Japan is reportedly planning to build missiles capable of striking North Korea.
It is ramping the defence of its border to ward off any anticipated threats, reports say.
The Asian country's ruling Liberal Democratic Party signed off on a proposal that would give it the ability to launch pre-emptive strikes on overseas missile bases.
Part of the plan will allow the development of a high-speed gliding missile capable of travelling more than 600 miles, which would place North Korea and China in their range.
Japan will also upgrade an existing ground-to-sea missile into a weapon that can fly around 128 miles, costing the country around $321,000 (£240,000).
The government has denied the new missile system is being designed to counteract North Korea, but it is understood there is a growing belief Japan needs to be able to destroy North Korean missiles on the ground before they are launched.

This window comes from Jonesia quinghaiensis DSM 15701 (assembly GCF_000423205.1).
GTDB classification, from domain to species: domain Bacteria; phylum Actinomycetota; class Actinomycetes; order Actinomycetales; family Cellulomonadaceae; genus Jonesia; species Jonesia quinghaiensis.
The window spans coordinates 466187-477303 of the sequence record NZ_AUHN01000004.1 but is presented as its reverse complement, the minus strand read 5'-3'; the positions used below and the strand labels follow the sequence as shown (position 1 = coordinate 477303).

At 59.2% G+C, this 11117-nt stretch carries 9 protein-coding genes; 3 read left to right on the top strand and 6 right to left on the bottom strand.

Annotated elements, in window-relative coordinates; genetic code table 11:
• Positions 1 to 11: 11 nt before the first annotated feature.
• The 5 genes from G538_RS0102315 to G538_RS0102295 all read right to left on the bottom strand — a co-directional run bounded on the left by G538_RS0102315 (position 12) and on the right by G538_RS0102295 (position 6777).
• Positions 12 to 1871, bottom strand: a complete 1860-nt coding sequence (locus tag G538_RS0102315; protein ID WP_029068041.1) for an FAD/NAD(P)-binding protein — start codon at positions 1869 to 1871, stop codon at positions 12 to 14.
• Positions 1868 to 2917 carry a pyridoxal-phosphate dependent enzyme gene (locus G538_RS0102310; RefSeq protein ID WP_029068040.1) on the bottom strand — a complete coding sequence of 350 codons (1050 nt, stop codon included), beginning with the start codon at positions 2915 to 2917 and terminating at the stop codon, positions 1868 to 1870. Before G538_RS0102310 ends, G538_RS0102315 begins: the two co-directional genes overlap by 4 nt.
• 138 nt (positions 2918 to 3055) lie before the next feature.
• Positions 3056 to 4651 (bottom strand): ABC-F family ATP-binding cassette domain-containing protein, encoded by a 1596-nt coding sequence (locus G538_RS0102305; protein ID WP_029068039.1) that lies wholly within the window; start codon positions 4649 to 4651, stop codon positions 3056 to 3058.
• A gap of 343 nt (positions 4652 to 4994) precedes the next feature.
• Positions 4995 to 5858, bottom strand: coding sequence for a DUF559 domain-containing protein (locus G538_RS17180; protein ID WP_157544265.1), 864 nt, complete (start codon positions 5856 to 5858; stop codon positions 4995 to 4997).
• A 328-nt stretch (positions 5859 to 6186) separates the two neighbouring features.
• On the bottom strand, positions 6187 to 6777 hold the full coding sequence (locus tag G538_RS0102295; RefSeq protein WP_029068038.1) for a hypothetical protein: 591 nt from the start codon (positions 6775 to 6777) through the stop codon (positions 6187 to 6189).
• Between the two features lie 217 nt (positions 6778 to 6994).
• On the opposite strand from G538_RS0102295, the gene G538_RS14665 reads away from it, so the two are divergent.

Prime Minister Yoshihide Suga said: "It is not aimed at attacking enemy bases."
North Korean state media has accused Japan of "acts to realise overseas aggression" amid its increased defence spending.
North Korea executes man with firing squad for 'breaking Covid restrictions'
The reclusive state has been on the offensive this week as Kim Yo-jong, the sister of North Korean leader Kim Jong-un, said South Korea would "pay dearly" after doubting claims their neighbour does not have any coronavirus cases.
North Korea is widely believed to have missiles capable of reaching long-range targets, including potentially the US mainland.
In October the state unveiled what is believed to be one of the world's largest intercontinental ballistic missiles.
There is much trepidation across the world how to deal with a country such as North Korea which has nuclear capabilities.
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